The garden pavillion is in a similar style to the famous big greenhouse at Kew Gardens, so I think you're onto something. By far and away the second best GBG pub in the district.
I was actually disappointed with the George IV picture, I had been looking in vain for a way to cut out the car and the no entry sign.
It is such a shame that the Australian off duty barmaid doesn't qualify for the brunette competition, she had everything in her to win. If I had realised at the time I think I would have found a way for her.
The win was not hard fought. It was one of those 1-0s where a talented but half arsed side beats a crap but eager side with the aid of some good fortune. The ball didn't strike the keeper after the post as we pondered, so not an OG.
Did Charles Dickens ever actually live in London or Middlesex? My previous understanding was that whilst he sometimes stayed there for work purposes, he was always a Kent boy, in which case it would be like calling the Stick and Twist your local. Is my historical knowledge wrong?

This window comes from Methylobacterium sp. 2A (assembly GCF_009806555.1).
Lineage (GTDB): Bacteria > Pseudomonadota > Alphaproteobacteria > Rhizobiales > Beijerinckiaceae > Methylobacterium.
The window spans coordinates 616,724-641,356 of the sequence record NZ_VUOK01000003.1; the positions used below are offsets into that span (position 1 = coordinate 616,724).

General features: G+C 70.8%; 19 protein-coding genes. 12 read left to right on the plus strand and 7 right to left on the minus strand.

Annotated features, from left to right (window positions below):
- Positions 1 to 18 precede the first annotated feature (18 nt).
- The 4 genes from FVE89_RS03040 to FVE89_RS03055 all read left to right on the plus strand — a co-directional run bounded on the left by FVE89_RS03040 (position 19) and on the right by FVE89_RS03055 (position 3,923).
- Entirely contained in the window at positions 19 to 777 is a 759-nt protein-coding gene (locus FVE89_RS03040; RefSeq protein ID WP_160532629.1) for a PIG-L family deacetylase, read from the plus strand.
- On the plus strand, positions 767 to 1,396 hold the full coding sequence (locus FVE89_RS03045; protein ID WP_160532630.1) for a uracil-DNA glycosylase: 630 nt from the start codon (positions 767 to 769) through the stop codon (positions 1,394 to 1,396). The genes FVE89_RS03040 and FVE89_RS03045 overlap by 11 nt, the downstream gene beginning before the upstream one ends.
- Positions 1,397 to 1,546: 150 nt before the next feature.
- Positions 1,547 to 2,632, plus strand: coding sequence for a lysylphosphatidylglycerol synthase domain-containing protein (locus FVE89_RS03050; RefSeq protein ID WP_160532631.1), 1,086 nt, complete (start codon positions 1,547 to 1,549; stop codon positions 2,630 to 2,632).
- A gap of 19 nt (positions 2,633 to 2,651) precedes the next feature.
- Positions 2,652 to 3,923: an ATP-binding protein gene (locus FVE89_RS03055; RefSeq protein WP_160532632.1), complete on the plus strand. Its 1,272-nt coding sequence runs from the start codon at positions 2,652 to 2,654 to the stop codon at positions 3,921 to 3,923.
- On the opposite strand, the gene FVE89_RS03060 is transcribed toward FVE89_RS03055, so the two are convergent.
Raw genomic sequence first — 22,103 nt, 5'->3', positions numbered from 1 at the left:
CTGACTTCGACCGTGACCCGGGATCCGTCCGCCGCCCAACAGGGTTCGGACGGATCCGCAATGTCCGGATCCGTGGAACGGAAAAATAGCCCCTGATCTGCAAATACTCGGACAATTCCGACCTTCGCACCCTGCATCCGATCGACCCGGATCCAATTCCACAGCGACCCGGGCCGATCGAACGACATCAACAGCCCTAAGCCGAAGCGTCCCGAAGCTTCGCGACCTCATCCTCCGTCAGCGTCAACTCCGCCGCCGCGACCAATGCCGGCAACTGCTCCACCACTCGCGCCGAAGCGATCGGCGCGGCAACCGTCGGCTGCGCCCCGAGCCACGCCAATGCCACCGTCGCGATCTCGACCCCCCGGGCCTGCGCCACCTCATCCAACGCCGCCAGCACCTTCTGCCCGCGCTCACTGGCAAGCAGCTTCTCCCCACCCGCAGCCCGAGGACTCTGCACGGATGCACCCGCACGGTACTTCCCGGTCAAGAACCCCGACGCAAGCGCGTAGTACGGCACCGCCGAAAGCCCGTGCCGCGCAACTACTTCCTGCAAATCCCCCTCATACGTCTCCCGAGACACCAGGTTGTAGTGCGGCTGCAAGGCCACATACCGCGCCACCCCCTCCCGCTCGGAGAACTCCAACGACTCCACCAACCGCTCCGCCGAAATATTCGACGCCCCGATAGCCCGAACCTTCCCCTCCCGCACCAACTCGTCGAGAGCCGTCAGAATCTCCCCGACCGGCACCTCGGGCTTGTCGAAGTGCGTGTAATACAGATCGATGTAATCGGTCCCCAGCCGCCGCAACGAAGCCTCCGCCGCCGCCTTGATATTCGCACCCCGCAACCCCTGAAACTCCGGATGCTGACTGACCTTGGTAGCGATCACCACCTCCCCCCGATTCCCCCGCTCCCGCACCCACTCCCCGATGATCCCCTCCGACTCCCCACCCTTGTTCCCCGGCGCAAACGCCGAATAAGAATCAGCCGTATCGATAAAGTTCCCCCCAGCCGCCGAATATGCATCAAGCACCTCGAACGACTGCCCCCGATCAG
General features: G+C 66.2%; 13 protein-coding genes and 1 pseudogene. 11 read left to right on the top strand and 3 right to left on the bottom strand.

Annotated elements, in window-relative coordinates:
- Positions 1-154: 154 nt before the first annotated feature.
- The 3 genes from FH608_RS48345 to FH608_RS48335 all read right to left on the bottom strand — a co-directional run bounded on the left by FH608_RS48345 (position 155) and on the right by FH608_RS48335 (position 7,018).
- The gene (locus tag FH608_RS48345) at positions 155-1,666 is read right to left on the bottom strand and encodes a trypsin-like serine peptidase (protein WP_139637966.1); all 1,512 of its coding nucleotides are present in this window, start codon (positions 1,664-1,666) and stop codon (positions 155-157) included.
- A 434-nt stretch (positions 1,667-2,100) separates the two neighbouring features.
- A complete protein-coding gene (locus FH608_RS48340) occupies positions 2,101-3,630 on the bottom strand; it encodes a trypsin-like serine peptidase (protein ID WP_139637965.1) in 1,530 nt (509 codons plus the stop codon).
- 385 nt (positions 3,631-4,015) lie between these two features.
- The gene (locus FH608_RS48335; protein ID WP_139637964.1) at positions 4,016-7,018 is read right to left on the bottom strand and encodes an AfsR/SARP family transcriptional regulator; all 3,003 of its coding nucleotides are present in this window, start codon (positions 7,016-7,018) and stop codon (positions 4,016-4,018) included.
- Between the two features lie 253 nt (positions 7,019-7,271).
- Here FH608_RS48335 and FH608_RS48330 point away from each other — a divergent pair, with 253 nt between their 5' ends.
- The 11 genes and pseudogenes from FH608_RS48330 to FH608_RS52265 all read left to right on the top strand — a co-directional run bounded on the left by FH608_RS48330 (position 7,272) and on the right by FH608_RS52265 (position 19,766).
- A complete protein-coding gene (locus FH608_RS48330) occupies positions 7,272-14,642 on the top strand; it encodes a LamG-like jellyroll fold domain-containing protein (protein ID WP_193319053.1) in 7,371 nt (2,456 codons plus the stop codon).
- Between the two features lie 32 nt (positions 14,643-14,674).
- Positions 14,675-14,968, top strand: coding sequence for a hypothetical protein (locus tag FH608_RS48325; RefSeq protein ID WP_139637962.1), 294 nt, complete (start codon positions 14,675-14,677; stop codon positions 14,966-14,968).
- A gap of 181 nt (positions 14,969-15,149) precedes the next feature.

I have a way of attracting people like Piccadilly Line man, but not often on the Underground. Sorry to have left him with you, but red pen is important. Make life easy in a few years time.
I note the changes on the left - very good. I shall work out how to operate the playlist at some point. I may have accidentally voted twice in the poll, ironically by trying to work out if I had gone wrong before because it didn't seem right - my vote should be staff and atmosphere. Appologies, I hope I'm not imprisoned for attempted fraud.
Tap on the Line was fine when I went last year, although the staff seemed to act like it was a Boho-chic coffee shop rather than a pub, Kew is a strange sub-culture though.ReplyDelete
That painting's face has a strange element of your sister about it.
Welcome to the fold Krimbo! My sister? That is frankly worrying and wrong!Delete
Tap on the line had a few good points, but failure to behave like a pub is it's main problem.